Who remembers the WIN Button from the Ford
Administration? The WIN button campaign came to mind in reading the new effort
devised by the California State Employees Association Retirees to place
stickers on checks that read: "Paid by State Retiree."

WIN stood for Whip Inflation Now. In attempting
to bring inflation under control, President Gerald Ford and his advisors came
up with a campaign of both mandatory and voluntary measures to encourage the
public to engage in disciplined spending habits and personal savings. A public
relations campaign featuring WIN buttons was created to accompany the effort.

The buttons did little to change economic
habits. They quickly became the object of ridicule and some people wore the
button upside down saying the acronym "NIM" stood for: "No Immediate Miracles."

The state retirees want you to know the value
their spending power has on California’s economy.  The effort is built on the back of a CalPERS
sponsored study
recently released that claims public employee pension payments
have a $26 billion effect on statewide economic activity.

However, as Dan Pellissier, president of
California Pension Reform pointed out in a commentary
on this site last week

Of course the economic impact would be exactly the same if General
Motors, Boeing or IBM sent the same $12 billion in payments out of a $230
billion pension fund, so there is no credit to be earned for merely sending out
government checks.

Indeed, the downstream recipients do not care if the money their
customers use came from a public pension fund, a child’s lemonade stand or a
jar buried in the back yard. Not surprisingly, the CalPERS sponsored study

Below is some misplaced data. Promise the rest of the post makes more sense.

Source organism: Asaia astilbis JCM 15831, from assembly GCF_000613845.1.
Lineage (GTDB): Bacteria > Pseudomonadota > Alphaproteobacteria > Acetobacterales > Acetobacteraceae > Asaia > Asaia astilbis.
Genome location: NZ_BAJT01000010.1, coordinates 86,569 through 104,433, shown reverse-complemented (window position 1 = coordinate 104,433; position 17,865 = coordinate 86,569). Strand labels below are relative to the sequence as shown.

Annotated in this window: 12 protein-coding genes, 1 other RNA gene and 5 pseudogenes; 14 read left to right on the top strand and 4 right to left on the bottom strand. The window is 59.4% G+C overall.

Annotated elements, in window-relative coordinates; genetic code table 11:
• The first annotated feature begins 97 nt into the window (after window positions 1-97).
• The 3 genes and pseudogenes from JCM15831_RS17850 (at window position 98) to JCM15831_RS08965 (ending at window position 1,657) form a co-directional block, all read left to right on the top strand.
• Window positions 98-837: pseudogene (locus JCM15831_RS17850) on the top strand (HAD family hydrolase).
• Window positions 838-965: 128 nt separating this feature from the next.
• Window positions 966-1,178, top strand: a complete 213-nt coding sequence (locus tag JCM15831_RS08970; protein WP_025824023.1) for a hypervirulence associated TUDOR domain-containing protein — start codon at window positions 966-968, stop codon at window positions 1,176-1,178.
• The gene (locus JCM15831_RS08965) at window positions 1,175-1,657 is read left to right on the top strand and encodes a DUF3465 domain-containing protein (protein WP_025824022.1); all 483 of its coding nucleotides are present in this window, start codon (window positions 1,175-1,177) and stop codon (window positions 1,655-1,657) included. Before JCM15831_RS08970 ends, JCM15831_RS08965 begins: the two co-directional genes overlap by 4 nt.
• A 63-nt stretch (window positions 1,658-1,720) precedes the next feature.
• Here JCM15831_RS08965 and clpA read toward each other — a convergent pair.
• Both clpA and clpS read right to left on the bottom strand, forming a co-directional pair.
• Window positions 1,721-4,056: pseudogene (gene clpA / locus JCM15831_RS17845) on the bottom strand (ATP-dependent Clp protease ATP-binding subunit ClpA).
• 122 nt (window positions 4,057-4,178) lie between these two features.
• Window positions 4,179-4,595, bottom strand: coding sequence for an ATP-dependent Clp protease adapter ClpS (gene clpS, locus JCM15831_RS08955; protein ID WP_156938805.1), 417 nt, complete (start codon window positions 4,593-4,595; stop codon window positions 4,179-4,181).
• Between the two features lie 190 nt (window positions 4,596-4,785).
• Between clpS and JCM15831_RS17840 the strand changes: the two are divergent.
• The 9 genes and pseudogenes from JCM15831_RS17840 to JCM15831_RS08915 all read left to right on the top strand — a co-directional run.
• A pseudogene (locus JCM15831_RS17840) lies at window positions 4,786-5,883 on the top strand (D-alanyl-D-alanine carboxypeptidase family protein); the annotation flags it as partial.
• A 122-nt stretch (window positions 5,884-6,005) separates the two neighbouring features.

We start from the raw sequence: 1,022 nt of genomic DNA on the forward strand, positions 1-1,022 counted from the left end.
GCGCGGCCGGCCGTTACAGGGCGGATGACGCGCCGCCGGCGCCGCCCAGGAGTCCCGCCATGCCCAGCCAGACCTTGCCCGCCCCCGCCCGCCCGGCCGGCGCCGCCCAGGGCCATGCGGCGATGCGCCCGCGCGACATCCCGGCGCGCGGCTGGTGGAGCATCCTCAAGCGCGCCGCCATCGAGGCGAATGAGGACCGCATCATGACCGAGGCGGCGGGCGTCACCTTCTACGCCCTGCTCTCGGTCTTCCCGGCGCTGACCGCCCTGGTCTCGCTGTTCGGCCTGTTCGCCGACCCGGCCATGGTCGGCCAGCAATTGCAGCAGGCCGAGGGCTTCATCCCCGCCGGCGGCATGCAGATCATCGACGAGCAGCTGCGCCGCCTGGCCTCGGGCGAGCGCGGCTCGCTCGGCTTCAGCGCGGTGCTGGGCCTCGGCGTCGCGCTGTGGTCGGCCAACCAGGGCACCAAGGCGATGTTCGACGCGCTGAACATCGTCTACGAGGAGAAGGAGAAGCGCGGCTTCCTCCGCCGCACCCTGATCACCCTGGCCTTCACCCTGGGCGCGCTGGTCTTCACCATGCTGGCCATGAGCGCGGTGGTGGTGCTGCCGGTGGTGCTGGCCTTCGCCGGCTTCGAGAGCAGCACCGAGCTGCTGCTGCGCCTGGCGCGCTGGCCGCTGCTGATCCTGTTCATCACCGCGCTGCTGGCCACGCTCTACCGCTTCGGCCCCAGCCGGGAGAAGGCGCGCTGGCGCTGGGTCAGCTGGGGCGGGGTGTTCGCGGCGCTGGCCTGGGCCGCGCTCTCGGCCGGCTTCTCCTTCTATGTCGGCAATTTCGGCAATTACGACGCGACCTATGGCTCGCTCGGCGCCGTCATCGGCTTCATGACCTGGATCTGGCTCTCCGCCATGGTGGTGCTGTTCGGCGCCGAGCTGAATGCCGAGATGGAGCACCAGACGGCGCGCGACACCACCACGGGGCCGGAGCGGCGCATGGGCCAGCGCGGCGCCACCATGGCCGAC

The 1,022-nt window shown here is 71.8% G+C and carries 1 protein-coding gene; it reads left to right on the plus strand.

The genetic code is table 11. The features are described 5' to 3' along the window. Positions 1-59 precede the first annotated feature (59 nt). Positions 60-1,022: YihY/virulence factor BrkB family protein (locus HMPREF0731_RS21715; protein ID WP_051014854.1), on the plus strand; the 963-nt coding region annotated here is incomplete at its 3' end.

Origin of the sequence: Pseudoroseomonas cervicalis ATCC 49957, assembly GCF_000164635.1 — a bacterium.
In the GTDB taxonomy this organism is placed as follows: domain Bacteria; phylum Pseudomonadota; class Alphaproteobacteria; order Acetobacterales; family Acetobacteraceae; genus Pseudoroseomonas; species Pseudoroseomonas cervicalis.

glosses over the fact that most of the money they distribute actually comes
from taxpayers, either as employer contributions to the program or as
additional payments imposed to cover staggering pension debts.

Like, the WIN campaign of old, the sticker
campaign may gather a few vocal supporters, but will have little impact on the
political debate and will be pretty much ignored by the general public.


When California Treasurer Bill Lockyer addressed
the press
in Sacramento last week, he noted that during Governor Ronald
Reagan’s last year in office the general fund took $6.02 per $100 of income, while Jerry Brown’s
recently passed budget is $5.20 per $100 income today.

I haven’t done an analysis but the state budget
has changed considerably since the Reagan years. How much spending is outside
of the general fund? How have the state funded programs changed in that time?

No one should be under the impression that
taxpayers in Reagan’s day were happy with the higher tax situation.

After Ronald Reagan signed the tax increase at
the beginning of his governorship, he was booed for three minutes when he threw
out the opening pitch at the 1968 Oakland A’s first game of the team’s first
season in California. Reagan commented on the booing: "I can certainly hear
that a helluva lot of you paid your taxes."

The treasurer also stated concern over a likely
proposal to raise high-end personal income taxes by initiative. Increasing the
top rate of California’s progressive income tax could have a negative impact on
job creators, the treasurer said.

Yet, quite often proponents of higher taxes like
to say that Ronald Reagan had a top income tax rate of 11% and that California
should return to that rate.

While Lockyer might oppose an income tax
increase that is getting much attention from pro-tax increase advocates, his
discussion of the tax take per $100 of income indicates he would
support a different way to get to the amount of taxes paid to reach the Reagan

I suspect the alternate plans would receive the
same boos Reagan faced in 1968.